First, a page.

West Virginia University at Parkersburg
300 Campus Drive Parkersburg WV 26104
Phone: 304-424-8203 | Fax: 304-424-8315
Series of sessions on environmental topics planned at WVU Parkersburg.
CONTACT: Phil McClung, professor of psychology, 304-424-8268; Denise McClung, associate professor of psychology, 304-424-8230.
FOR IMMEDIATE RELEASE
West Virginia University at Parkersburg will offer a free series in July of public information sessions concerning environmental topics.
Sessions will be held at 7:00 p.m. on Thursday evenings in July in the Caperton Center auditorium at WVU Parkersburg.
The presentations and resident consultants include: "Global Warming," Thursday (July 6), Bill Douglas, WVU Parkersburg associate professor of chemistry; "Population and Water," July 13, Dr. Wayne Dunn, dentist and environmental activist, and Dr. Patty Morrison, fish and wildlife biologist with the U.S. Department of the Interior; "Pandemics," July 20, Tim Wickam, regional epidemiologist with the Mid-Ohio Valley Health Department, and "Resource Management," July 27, Jane King, WVU Parkersburg assistant professor of biology and chemistry.
The environmental series is free and open to the public. It is designed to share up-to-date information about each topic, projected trends, and suggestions for impacting change.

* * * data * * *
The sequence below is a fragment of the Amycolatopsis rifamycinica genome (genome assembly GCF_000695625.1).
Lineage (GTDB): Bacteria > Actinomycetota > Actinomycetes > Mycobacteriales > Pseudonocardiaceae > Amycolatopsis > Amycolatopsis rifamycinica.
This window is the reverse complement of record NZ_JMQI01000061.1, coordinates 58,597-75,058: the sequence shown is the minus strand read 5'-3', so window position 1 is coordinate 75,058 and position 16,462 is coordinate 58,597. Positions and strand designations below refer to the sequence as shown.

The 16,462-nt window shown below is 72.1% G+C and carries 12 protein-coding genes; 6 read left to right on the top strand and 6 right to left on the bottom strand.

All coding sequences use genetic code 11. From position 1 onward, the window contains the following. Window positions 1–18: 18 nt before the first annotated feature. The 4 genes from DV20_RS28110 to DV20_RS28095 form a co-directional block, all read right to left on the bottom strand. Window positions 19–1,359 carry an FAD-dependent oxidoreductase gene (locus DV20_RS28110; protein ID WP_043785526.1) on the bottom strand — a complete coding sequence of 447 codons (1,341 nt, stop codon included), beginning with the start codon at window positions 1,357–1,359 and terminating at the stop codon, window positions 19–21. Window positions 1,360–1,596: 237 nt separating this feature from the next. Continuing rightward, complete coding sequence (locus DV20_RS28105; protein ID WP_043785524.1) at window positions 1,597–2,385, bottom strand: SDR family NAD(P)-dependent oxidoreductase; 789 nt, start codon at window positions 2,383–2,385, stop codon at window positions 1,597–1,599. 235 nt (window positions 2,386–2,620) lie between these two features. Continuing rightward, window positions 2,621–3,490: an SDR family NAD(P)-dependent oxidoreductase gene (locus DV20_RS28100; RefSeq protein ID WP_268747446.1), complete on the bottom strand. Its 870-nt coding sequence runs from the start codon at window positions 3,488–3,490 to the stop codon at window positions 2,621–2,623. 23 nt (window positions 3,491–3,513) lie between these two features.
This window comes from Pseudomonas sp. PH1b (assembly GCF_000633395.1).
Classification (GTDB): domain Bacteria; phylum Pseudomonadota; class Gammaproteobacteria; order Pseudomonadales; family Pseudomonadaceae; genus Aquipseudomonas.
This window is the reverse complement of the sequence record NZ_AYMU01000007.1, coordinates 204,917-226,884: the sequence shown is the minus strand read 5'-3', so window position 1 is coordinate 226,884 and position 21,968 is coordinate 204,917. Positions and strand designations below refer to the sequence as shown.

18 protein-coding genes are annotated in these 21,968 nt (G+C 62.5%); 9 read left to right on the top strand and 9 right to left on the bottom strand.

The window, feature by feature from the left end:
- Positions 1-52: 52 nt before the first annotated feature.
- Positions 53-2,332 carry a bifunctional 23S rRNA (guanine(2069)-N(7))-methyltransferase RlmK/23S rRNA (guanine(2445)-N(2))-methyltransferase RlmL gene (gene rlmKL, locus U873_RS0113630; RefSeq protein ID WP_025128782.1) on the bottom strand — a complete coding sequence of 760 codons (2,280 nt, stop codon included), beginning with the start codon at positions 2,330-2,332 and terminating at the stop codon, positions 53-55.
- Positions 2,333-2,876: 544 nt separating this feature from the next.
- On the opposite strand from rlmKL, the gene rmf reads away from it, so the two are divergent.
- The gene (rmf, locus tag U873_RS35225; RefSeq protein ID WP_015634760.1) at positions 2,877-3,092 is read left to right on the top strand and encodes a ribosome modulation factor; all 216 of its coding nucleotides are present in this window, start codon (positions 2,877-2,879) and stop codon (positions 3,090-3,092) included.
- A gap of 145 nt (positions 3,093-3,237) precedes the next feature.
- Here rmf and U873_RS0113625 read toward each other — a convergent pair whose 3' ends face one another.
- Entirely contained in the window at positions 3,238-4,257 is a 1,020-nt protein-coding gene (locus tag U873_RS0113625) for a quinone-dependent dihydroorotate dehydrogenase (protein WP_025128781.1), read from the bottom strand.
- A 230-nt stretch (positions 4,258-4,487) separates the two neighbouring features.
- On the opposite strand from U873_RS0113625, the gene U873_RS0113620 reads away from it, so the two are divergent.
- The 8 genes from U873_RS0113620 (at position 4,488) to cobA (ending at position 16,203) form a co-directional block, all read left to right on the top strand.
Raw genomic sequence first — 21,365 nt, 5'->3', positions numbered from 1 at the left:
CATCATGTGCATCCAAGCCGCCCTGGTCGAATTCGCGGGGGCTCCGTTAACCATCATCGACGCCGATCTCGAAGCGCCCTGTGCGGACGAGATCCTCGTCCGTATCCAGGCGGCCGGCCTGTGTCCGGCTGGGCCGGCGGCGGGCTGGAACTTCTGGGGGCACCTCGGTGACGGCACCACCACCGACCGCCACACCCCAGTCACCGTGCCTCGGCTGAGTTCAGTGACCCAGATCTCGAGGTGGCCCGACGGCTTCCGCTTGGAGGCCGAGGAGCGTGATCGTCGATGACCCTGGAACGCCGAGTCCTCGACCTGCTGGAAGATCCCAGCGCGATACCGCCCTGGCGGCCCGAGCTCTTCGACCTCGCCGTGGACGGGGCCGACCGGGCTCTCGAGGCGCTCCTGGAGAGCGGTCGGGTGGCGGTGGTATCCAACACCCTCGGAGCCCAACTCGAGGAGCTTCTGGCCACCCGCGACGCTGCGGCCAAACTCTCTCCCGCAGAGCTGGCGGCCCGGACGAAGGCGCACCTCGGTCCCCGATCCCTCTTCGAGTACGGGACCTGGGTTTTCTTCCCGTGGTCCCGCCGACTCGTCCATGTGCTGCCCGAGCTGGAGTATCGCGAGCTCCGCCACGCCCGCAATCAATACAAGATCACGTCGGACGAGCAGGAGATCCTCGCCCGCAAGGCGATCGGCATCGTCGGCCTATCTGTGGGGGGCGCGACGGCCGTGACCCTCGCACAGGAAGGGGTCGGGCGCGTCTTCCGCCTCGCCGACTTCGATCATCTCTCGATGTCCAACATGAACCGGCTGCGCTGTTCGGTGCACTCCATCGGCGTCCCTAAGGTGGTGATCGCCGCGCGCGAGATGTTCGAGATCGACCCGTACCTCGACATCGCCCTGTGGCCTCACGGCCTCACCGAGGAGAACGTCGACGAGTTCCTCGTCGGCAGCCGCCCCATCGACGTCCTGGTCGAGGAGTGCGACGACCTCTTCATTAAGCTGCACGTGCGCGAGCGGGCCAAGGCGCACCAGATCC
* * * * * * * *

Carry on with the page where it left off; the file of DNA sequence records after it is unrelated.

The sessions are the result of a new course entitled Ecological Psychology which is being co-taught this summer by Phil McClung, professor of psychology and Denise McClung, associate professor of psychology. Students in the upper level course are conducting research in specific sub-areas of each major topic and will present their informational findings and recommendations as a panel presentation.
"The class is already influencing change as students become personally engaged in their research," Phil McClung noted. "They are thinking more critically about the topics and associated issues and are taking action to make a difference in our community."
McClung said one of the goals of the class is awareness that reaches out into the community and influences change which will make a positive difference in the environment and the quality of life for future generations.
"If each individual commits to some action of doing something to improve our environment, think of the power for overall change that is possible," he said. "People often think that just one person doing something won’t have any impact – but that just isn’t so. By taking positive steps, you also influence others’ thinking and doing and suddenly we start to see change – in our thinking, our actions, our policies, and our futures."
Additional information regarding the sessions is available by contacting McClung at the college.